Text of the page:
November 1st marks the implementation of Canada’s amendments to its current federal privacy law, the Personal Information Protection and Electronic Documents Act (PIPEDA), which was originally enacted in 2000 to govern how organizations in Canada collect and disclose personal information in their commercial activities. 

These new amendments come as a result of the Digital Privacy Act, a newly-passed federal law that updates PIPEDA's data breach response requirements to include three key new obligations: record-keeping, reporting, and notification.

This post summarizes the significant changes to PIPEDA brought about by the Digital Privacy Act.


PIPEDA's New Data Breach Requirements

The most significant update to PIPEDA is centered around the requirements and notification process organizations should uphold when a breach occurs.

The updated act requires organizations to:

  1. Conduct a risk assessment to determine the possible risk of a breach and the significant harm it may cause individuals.
  2. Report data breaches to the Office of Privacy Commission (OPC) and affected individuals as soon as possible.
  3. Maintain a record of the breach for 24 months after the breached has occurred.


PIPEDA's New Breach Notification Requirements

The updated Act also requires that notifications be sent to the OPC in writing and must include the following:

  • A description of the breach and - if possible - the probable causes;
  • The date and time that the breach occurred;
  • The kind of personal information that was revealed;
  • The quantity of individuals’ data that was accessed;
  • An account of steps taken to limit the harm to individuals affected by data loss;
  • How the firm plans on notifying individuals; and
  • The contact information of a firm’s representative to answer the OPC’s questions.

Notifications to affected individuals can be delivered through telephone, mail, e-mail or any other form of communication. The requirements for notifying affected individuals are similar to the OPC notification requirements above, but also include the following:

  • Provide a description of the steps that affected individuals can take to mitigate the harm of the breach; and
  • Provide contact information that the affected individual can use to obtain further information about the breach.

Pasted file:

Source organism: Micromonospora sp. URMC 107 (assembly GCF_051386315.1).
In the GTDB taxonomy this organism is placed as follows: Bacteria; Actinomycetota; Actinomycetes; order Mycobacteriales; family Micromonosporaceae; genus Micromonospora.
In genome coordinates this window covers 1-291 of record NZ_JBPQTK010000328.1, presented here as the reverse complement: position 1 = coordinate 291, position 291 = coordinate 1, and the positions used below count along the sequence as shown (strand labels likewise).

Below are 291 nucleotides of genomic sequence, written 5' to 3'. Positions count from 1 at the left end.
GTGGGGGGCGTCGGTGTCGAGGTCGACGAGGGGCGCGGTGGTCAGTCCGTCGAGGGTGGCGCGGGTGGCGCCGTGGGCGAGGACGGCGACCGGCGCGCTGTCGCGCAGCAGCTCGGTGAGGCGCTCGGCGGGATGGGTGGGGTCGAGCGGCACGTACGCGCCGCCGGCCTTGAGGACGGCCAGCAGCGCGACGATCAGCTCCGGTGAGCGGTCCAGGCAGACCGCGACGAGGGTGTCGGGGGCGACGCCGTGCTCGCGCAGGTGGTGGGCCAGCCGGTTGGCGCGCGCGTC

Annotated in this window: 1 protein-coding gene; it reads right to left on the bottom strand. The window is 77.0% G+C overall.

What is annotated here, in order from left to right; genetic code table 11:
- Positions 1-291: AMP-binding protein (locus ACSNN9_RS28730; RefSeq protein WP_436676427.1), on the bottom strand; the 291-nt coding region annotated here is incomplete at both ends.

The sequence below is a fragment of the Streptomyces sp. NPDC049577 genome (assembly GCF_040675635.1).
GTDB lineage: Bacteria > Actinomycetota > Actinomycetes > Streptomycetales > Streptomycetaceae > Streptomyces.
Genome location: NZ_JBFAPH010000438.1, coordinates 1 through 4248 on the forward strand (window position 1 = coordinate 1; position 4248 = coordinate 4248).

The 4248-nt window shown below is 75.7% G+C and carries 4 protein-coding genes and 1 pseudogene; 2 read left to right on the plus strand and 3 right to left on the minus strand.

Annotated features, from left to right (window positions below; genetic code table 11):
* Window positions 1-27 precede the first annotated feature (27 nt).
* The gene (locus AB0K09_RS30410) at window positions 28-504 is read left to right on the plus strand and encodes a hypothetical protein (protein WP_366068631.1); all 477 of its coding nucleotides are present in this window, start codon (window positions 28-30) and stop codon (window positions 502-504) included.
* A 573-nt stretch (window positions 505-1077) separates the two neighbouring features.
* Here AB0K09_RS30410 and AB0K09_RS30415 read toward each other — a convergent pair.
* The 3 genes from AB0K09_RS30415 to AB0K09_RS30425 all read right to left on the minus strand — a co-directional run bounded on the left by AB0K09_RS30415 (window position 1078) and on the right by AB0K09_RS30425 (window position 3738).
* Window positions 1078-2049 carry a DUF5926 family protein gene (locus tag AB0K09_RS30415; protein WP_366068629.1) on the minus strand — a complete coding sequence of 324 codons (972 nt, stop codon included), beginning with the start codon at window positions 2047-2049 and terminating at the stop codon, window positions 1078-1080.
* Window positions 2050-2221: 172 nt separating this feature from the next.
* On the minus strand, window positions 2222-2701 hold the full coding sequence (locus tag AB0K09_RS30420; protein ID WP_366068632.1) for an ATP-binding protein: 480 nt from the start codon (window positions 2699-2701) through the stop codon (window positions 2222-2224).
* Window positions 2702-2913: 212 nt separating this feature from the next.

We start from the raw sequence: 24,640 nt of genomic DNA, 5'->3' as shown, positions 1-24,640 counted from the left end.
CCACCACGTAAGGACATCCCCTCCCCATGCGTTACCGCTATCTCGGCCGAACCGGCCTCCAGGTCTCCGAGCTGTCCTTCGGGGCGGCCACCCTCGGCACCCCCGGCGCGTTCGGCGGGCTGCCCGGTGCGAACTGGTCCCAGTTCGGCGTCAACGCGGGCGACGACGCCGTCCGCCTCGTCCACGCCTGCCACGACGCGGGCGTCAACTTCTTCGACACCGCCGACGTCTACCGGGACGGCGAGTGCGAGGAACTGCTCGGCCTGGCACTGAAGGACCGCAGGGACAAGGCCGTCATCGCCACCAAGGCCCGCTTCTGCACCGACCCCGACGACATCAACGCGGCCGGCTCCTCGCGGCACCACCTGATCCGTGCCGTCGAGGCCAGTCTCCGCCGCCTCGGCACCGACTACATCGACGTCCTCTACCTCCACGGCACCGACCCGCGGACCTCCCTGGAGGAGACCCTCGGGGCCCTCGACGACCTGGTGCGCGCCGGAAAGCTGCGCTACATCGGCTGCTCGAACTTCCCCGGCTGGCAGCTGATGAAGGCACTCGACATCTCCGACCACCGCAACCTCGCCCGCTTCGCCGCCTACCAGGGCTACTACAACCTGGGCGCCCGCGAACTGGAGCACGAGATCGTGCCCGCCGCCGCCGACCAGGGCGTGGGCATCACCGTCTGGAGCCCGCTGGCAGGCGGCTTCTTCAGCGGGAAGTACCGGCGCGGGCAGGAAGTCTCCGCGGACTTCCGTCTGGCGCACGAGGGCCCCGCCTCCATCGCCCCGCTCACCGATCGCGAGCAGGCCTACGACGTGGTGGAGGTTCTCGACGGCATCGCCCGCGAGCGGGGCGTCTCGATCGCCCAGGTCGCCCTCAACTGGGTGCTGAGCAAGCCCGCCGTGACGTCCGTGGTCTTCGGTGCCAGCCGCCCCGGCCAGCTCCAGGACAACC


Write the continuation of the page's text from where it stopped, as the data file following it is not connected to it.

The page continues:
Reporting to the OPC

The Digital Privacy Act also strengthens the power of the OPC by allowing the Commission to form compliance agreements with organizations that may have committed, or are likely to commit, a breach of the PIPEDA regulations. This can be seen as a preventative measure to ensure an organization’s compliance with the new amendments.

Although the Digital Privacy Act has added this additional power to the OPC, organizations are still responsible for reporting breaches and analyzing the level of harm a breach will have on those affected. And while the reporting requirements are strict, it is important for organizations to understand that not every incident must be reported to the OPC; the act states that only breaches that will harmfully impact affected individuals should be reported. The act does not clearly define what type of information loss is considered to be harmful, but the office of the OPC has released further guidance as well as a reporting form for proper breach reporting to the Commission. Determining the level of harm is a important part of assessing and mitigating the risk, but it’s also essential for determining which incidents must be reported.


Putting the PIPEDA Updates in Context

The new updates to PIPEDA’s breach notification requirements are indicative of the global push for improved privacy regulations. While these updates to PIPEDA are new, none are particularly unique or surprising. Organizations operating under PIPEDA need to ensure that they conduct risk assessments, ensure that user data is securely recorded and stored, and maintain proper records of all incidents and breaches.

Organizations should also do their best to keep abreast of global privacy laws and updates. Each new law influences future laws, and staying on top of this global privacy landscape is a great way to remain ahead of future trends.


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